Why Use Hymnals?


LPC uses the Trinity Psalter Hymnal in our worship, which raises a question for some: Why have a hymnal at all in this digital age, especially when projector screens are in the sanctuary?

Every church has a music playlist. A congregation needs to pull its rotation of songs from somewhere. Sometimes it’s the music team’s favorite songs, sometimes it’s the Top 40 Christian songs on the radio. A hymnal is a predetermined set list. What makes a hymnal valuable as a set list is that is curated and physical.

A curator in a museum knows all the exhibits well, and knows how to skillfully show and describe them to the guests A curated song list, such as a hymnal, is selective in the songs picked. Since hymnals are physical items, instead of a digital set list, the curation has to have a higher standard of selection: you can’t change the set list once the hymnal is published. The physicality of hymnals demands a high curation standard.

As a result, hymnals are effective in bringing a local congregation in the present in touch with the faith of the church in the past. Rather than being dependent on the knowledge of a single music leader, a hymnal is the result of expert curation across the ages. The Trinity Psalter Hymnal has songs from as recently as the past decade and as old 200 AD (“Shepherd of Tender Youth”, by St. Clement of Alexandria). This is a way in which LPC can join our voices with the church across time; hymnals guide our worship in embodying the communion of saints.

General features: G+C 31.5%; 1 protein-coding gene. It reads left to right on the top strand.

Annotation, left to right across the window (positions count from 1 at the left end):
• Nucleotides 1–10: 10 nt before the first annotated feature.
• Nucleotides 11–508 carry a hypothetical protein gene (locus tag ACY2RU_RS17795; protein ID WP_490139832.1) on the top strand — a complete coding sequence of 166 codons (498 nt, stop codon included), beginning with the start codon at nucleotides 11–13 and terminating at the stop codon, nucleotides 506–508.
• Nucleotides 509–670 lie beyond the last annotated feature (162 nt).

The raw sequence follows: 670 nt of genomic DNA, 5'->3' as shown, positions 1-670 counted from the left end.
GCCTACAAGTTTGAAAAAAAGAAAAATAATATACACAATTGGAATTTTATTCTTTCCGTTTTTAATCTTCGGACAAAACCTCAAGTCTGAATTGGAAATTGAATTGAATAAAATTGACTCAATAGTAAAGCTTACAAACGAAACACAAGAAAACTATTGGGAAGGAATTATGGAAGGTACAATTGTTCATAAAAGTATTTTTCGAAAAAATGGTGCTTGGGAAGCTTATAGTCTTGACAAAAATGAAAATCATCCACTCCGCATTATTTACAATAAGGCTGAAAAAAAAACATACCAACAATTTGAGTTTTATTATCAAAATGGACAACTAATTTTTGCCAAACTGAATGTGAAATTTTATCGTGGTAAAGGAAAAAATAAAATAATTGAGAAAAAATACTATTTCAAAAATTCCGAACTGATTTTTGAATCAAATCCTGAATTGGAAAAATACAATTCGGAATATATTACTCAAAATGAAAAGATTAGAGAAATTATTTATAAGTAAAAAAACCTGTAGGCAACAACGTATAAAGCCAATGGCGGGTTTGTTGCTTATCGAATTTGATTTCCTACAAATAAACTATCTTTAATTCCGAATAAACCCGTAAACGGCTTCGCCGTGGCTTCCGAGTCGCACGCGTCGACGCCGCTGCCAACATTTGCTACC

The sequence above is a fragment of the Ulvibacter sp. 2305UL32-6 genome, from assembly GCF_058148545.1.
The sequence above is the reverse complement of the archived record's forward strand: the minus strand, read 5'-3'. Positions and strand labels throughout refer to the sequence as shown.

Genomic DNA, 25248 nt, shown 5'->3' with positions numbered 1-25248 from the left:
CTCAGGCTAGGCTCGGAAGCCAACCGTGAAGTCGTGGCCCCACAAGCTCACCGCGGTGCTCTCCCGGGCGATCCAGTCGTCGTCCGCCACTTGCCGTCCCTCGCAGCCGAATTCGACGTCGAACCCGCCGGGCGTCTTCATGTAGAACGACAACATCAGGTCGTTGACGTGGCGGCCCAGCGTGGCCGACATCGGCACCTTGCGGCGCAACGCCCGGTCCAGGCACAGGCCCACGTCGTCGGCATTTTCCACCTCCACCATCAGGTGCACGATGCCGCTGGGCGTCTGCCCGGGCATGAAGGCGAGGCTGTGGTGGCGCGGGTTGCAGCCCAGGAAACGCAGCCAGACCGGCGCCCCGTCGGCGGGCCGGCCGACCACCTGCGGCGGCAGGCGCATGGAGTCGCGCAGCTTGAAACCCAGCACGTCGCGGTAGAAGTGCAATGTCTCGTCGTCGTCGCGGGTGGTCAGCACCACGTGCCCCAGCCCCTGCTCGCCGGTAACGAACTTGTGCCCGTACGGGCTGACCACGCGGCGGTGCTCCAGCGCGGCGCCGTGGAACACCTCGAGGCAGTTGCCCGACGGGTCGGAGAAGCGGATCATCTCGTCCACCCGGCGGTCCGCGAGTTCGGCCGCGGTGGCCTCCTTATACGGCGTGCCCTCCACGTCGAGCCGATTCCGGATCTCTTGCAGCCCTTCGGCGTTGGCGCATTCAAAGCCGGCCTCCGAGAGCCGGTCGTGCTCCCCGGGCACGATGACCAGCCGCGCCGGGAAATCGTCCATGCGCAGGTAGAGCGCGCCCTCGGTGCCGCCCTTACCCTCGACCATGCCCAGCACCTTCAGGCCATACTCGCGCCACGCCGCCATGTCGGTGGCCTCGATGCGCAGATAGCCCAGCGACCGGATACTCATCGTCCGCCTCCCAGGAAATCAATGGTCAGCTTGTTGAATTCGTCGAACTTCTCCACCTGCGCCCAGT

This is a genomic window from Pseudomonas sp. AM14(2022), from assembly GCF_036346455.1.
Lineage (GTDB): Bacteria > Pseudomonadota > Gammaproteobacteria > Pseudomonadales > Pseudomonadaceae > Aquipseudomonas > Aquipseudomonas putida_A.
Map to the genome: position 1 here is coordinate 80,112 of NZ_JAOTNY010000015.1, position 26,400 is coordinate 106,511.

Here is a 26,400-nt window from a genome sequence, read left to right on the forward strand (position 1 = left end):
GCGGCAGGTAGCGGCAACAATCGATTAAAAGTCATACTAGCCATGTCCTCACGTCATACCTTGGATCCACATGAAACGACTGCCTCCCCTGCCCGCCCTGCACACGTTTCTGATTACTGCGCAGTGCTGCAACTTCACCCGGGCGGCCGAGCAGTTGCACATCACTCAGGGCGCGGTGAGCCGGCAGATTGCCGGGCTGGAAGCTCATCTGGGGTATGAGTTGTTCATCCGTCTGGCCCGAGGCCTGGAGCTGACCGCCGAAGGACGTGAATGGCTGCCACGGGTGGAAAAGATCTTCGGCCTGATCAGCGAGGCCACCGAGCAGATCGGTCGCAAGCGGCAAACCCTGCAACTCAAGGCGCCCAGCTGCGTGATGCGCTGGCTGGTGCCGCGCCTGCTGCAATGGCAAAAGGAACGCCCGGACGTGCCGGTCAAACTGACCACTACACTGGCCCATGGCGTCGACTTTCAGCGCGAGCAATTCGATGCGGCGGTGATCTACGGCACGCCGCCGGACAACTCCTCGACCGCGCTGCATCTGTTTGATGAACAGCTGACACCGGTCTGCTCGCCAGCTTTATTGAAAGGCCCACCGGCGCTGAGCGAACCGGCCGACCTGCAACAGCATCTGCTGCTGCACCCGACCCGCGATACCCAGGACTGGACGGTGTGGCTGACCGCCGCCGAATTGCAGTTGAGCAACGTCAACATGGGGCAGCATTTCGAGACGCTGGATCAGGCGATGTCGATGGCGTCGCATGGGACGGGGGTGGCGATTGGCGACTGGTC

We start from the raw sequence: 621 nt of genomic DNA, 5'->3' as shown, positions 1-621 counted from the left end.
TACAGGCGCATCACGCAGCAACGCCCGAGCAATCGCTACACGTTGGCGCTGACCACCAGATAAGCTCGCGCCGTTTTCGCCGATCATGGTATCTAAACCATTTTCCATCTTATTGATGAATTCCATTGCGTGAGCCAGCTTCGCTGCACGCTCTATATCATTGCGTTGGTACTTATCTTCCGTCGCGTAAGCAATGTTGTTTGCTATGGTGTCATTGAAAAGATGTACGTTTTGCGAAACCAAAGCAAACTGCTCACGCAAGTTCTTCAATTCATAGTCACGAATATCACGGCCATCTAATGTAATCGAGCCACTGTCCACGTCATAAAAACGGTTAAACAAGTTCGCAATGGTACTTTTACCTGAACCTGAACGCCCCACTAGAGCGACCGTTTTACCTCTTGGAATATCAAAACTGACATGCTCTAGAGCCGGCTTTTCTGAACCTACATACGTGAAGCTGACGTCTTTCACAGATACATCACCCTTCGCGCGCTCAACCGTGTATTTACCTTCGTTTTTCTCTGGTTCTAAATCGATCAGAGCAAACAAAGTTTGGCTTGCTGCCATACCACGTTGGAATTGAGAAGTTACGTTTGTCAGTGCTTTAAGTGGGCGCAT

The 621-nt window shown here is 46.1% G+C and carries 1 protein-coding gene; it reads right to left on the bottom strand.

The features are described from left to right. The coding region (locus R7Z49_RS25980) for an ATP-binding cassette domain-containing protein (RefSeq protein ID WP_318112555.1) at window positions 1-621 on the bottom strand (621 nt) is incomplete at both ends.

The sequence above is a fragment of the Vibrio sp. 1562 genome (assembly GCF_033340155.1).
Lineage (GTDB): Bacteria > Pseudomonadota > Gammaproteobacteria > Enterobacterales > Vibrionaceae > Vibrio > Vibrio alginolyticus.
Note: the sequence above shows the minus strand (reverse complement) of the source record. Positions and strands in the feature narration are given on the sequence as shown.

The physicality of hymnals also determines the set list for a local church for an extended period of time. A hymnal ensures that the church has a set of songs that endure regardless of what pastor or staff are there leading the church.

This is important because music cements theology in memory. Having an enduring, multi-generational, established set of music that a congregation knows solidifies God’s truth in the heart of Christians. Music in general has that power, but a shared musical history accomplishes this far more effectively than having a music set that reflects the most current and popular Christian music. The 425 hymns in the Trinity Psalter Hymnal are solidly curated and reflect the deep truths of the Reformed biblical tradition.

The Trinity Psalter Hymnal brings something else to the table: the biblical psalms. The book of Psalms is the divinely inspired hymn book of scripture. The psalter covers the range of human experience and emotions, and was written to be sung. Not only that, the psalms are a divine corrective to our experience and emotions. Sometimes the psalms cover subjects that we may find strange, but that is God’s way of teaching us how to think and feel in his likeness. The Trinity Psalter Hymnal has all 150 biblical psalms set to music for congregational singing. This is a good tool to sing the very words of scripture.

Of course, there will always be good music that LPC could sing that is not found in our hymnal. And we sing those as well. But these reasons are why Trinity Psalter Hymnal serves as the backbone of the songs that we sing together at LPC.